- Historic Sites
The Northern Front
Boston is so bright a beacon of Revolutionary history that it is easy to forget the city played an equally significant role in another civil war. Dara Horn, a Harvard junior, seeks out the moral engine of the Union cause.
April 1998 | Volume 49, Issue 2
If you look in the middle of the names on the wall to the right, you’ll find a plaque for Robert Could Shaw, identical in size and shape to those of his classmates. All it gives is his name and the place and date of death (Fort Wagner, S.C., 1863), but this isn’t the only mention of Shaw that was ever made here. Immediately to the right of the Memorial Transept is Sanders Theatre, Cambridge’s largest auditorium, whose hard oaken pews can accommodate almost twelve hundred people. When the Saint-Gaudens memorial was dedicated, Henry Lee Higginson, a respected Boston public figure and philanthropist who was the first patron of the Boston Symphony Orchestra, gave an address to an entire class of Harvard students in this theater to honor his old friend and classmate Bob Shaw. But Higginson was less interested in mourning Shaw’s death than he was in inspiring the students before him, and if you sit in the old Sanders Theatre seats, in front of the stern statue of Josiah Quincy and the giant Veritas seal, it is not hard to imagine Higginson’s words resonating from the wooden stage: “Boys, your generation also in turn has its own fresh ideals, and its message to the world. . . . We know that under stress of war you would prove yourselves brave and loyal soldiers, but your trial comes in the days of peace, and you as citizens are quite as much needed at the front as we were in ’61. ... In yonder cloister, on the tablet with his classmates of 1860, is engraved the name of Robert Gould Shaw. He will always be a heroic figure to you, while to us—his comrades—he will be all this, and furthermore the dear friend, respected and beloved. Harvard students! whenever you hear of Colonel Shaw, or of any officer or of any man of the Fifty-fourth Massachusetts Regiment, salute him in the name of Harvard University and Harvard men.”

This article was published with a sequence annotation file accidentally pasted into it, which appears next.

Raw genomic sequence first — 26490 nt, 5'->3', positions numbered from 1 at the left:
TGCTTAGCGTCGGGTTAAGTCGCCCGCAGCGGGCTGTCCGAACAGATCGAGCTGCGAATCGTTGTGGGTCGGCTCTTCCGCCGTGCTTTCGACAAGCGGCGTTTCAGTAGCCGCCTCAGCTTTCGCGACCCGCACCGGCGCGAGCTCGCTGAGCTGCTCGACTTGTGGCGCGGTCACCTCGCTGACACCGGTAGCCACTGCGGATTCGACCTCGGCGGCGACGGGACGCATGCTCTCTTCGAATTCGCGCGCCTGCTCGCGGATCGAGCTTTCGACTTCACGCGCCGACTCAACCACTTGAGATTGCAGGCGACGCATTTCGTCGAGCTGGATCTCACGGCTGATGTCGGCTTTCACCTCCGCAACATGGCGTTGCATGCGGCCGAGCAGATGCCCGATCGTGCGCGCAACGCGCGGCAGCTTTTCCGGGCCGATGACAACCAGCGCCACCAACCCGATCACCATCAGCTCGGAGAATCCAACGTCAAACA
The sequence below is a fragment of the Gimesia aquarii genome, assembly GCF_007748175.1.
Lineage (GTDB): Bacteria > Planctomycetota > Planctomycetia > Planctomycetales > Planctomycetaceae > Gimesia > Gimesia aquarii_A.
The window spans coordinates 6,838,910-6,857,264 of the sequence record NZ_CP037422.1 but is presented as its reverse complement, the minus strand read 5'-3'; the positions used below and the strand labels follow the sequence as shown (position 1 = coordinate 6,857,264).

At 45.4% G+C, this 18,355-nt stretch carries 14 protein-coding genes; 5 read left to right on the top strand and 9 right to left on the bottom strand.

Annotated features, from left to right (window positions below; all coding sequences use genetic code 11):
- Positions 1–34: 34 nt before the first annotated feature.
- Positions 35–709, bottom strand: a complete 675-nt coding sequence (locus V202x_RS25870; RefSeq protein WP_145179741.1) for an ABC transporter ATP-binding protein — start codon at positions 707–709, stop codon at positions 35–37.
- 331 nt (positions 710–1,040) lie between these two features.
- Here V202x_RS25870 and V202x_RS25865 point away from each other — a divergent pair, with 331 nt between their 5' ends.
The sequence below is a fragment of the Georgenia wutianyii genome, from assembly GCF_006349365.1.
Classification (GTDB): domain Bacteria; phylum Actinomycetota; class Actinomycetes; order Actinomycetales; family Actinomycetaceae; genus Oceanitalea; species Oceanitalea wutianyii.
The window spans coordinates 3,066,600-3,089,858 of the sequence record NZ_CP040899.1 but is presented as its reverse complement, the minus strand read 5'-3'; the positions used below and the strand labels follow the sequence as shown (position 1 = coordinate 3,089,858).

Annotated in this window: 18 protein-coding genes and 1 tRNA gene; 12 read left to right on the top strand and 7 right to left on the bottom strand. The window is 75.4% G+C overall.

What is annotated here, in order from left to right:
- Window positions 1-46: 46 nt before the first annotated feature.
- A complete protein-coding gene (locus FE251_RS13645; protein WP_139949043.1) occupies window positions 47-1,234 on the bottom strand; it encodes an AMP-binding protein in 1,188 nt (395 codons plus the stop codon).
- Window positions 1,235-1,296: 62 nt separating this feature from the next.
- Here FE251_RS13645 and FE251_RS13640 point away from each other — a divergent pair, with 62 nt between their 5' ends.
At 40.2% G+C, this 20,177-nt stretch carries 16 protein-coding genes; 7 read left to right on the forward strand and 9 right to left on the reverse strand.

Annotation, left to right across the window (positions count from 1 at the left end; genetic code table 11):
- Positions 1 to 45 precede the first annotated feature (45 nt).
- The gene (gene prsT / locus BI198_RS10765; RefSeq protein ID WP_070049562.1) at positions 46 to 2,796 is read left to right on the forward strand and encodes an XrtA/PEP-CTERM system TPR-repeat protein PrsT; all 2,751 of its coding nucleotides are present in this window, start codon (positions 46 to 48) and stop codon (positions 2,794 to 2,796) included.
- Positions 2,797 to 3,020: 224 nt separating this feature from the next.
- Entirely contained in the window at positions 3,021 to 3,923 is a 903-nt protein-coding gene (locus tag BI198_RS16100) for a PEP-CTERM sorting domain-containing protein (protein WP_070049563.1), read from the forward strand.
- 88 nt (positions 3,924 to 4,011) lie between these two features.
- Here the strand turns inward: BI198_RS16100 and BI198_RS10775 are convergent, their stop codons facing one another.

Mount Auburn is more like a park than a traditional cemetery; from its highest point you can look out and see the whole city.
Harvard men (and women) are still easy to find in Sanders Theatre, where students flock by the hundreds to Harvard’s largest undergraduate lecture courses, two of which seem mystically linked to the city’s past. Every other spring students crowd into Sanders for a course called “The Bible and Its Interpreters,” and in the fall hundreds of them gather again for a course called, simply, “Justice.” As one of those students, I pass through the Memorial Transept and into Sanders Theatre several times a week. Too often, as I stumble to and from class, thinking about what the professor in Justice just said or how I’ll never finish that Bible paper due the next day, I am oblivious of the beauty of the cavernous theater and vestibule. But occasionally, when I am less pre-occupied than usual, on my way out of the lecture, I pause in the hallway, look for Shaw’s name on the wall, and silently salute him.
No matter how elusive a city’s history may seem, every city in the world has a reservoir somewhere where the drops of time collect, and that place is the local cemetery. Boston’s dead lie beneath each square foot of the city, their gravestones breaking through the grass and concrete every few blocks, but Mount Auburn Cemetery in Cambridge is the city’s great open museum of its past heroes.